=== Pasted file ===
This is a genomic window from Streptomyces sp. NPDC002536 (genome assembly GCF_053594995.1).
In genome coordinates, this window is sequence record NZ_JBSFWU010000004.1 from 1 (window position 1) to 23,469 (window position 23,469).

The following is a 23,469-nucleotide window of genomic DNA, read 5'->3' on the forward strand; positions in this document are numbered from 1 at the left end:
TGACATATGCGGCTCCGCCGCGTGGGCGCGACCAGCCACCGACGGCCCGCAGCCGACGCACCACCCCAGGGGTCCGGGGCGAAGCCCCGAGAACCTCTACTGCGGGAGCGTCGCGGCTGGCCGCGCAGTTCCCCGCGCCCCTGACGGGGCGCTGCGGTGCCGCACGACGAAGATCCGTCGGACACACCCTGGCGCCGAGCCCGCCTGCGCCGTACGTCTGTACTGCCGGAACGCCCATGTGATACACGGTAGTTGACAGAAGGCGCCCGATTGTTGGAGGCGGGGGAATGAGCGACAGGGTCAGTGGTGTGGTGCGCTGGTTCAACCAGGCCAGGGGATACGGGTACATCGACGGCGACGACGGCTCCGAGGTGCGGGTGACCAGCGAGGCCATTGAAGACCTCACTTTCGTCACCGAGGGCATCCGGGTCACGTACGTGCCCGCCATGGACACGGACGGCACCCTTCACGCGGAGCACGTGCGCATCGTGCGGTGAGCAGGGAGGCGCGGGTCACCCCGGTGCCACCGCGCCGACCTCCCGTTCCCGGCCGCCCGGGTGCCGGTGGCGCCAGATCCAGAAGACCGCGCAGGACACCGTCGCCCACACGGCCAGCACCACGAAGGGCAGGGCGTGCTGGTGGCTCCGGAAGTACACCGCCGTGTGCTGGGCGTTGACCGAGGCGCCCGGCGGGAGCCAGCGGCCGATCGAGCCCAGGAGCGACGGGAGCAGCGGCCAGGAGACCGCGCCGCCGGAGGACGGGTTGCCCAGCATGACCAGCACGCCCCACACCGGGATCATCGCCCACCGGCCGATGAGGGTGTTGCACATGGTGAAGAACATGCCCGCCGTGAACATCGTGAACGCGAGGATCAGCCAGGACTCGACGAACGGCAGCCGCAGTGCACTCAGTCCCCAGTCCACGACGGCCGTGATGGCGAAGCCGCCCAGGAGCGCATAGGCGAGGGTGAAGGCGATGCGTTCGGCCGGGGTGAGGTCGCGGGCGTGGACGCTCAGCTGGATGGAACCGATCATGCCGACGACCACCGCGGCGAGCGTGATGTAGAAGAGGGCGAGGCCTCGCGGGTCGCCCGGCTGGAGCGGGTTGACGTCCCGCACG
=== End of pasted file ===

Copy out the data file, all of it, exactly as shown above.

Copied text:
This is a genomic window from Streptomyces sp. NPDC002536 (genome assembly GCF_053594995.1).
In genome coordinates, this window is sequence record NZ_JBSFWU010000004.1 from 1 (window position 1) to 23,469 (window position 23,469).

The following is a 23,469-nucleotide window of genomic DNA, read 5'->3' on the forward strand; positions in this document are numbered from 1 at the left end:
TGACATATGCGGCTCCGCCGCGTGGGCGCGACCAGCCACCGACGGCCCGCAGCCGACGCACCACCCCAGGGGTCCGGGGCGAAGCCCCGAGAACCTCTACTGCGGGAGCGTCGCGGCTGGCCGCGCAGTTCCCCGCGCCCCTGACGGGGCGCTGCGGTGCCGCACGACGAAGATCCGTCGGACACACCCTGGCGCCGAGCCCGCCTGCGCCGTACGTCTGTACTGCCGGAACGCCCATGTGATACACGGTAGTTGACAGAAGGCGCCCGATTGTTGGAGGCGGGGGAATGAGCGACAGGGTCAGTGGTGTGGTGCGCTGGTTCAACCAGGCCAGGGGATACGGGTACATCGACGGCGACGACGGCTCCGAGGTGCGGGTGACCAGCGAGGCCATTGAAGACCTCACTTTCGTCACCGAGGGCATCCGGGTCACGTACGTGCCCGCCATGGACACGGACGGCACCCTTCACGCGGAGCACGTGCGCATCGTGCGGTGAGCAGGGAGGCGCGGGTCACCCCGGTGCCACCGCGCCGACCTCCCGTTCCCGGCCGCCCGGGTGCCGGTGGCGCCAGATCCAGAAGACCGCGCAGGACACCGTCGCCCACACGGCCAGCACCACGAAGGGCAGGGCGTGCTGGTGGCTCCGGAAGTACACCGCCGTGTGCTGGGCGTTGACCGAGGCGCCCGGCGGGAGCCAGCGGCCGATCGAGCCCAGGAGCGACGGGAGCAGCGGCCAGGAGACCGCGCCGCCGGAGGACGGGTTGCCCAGCATGACCAGCACGCCCCACACCGGGATCATCGCCCACCGGCCGATGAGGGTGTTGCACATGGTGAAGAACATGCCCGCCGTGAACATCGTGAACGCGAGGATCAGCCAGGACTCGACGAACGGCAGCCGCAGTGCACTCAGTCCCCAGTCCACGACGGCCGTGATGGCGAAGCCGCCCAGGAGCGCATAGGCGAGGGTGAAGGCGATGCGTTCGGCCGGGGTGAGGTCGCGGGCGTGGACGCTCAGCTGGATGGAACCGATCATGCCGACGACCACCGCGGCGAGCGTGATGTAGAAGAGGGCGAGGCCTCGCGGGTCGCCCGGCTGGAGCGGGTTGACGTCCCGCACG